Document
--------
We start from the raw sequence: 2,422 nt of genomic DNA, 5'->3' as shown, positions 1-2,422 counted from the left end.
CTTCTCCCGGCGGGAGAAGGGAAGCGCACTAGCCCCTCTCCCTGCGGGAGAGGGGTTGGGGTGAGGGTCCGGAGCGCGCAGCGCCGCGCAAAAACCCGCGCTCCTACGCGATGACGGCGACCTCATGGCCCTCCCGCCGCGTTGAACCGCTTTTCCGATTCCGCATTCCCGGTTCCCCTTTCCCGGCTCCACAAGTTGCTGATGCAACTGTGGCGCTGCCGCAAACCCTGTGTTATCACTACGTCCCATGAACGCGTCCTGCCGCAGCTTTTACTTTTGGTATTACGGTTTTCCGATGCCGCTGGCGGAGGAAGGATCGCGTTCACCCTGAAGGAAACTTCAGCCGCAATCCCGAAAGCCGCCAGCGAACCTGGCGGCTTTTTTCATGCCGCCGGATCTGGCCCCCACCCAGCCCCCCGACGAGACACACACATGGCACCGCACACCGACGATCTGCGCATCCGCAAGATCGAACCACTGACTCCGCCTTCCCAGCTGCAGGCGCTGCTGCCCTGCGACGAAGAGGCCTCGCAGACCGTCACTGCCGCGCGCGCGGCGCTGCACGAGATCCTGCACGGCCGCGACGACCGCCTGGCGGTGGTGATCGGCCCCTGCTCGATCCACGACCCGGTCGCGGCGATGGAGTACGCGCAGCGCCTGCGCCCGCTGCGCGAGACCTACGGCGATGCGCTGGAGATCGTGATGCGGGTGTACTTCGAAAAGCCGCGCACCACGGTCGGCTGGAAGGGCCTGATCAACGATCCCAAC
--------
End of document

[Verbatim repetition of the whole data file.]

We start from the raw sequence: 2,422 nt of genomic DNA, 5'->3' as shown, positions 1-2,422 counted from the left end.
CTTCTCCCGGCGGGAGAAGGGAAGCGCACTAGCCCCTCTCCCTGCGGGAGAGGGGTTGGGGTGAGGGTCCGGAGCGCGCAGCGCCGCGCAAAAACCCGCGCTCCTACGCGATGACGGCGACCTCATGGCCCTCCCGCCGCGTTGAACCGCTTTTCCGATTCCGCATTCCCGGTTCCCCTTTCCCGGCTCCACAAGTTGCTGATGCAACTGTGGCGCTGCCGCAAACCCTGTGTTATCACTACGTCCCATGAACGCGTCCTGCCGCAGCTTTTACTTTTGGTATTACGGTTTTCCGATGCCGCTGGCGGAGGAAGGATCGCGTTCACCCTGAAGGAAACTTCAGCCGCAATCCCGAAAGCCGCCAGCGAACCTGGCGGCTTTTTTCATGCCGCCGGATCTGGCCCCCACCCAGCCCCCCGACGAGACACACACATGGCACCGCACACCGACGATCTGCGCATCCGCAAGATCGAACCACTGACTCCGCCTTCCCAGCTGCAGGCGCTGCTGCCCTGCGACGAAGAGGCCTCGCAGACCGTCACTGCCGCGCGCGCGGCGCTGCACGAGATCCTGCACGGCCGCGACGACCGCCTGGCGGTGGTGATCGGCCCCTGCTCGATCCACGACCCGGTCGCGGCGATGGAGTACGCGCAGCGCCTGCGCCCGCTGCGCGAGACCTACGGCGATGCGCTGGAGATCGTGATGCGGGTGTACTTCGAAAAGCCGCGCACCACGGTCGGCTGGAAGGGCCTGATCAACGATCCCAAC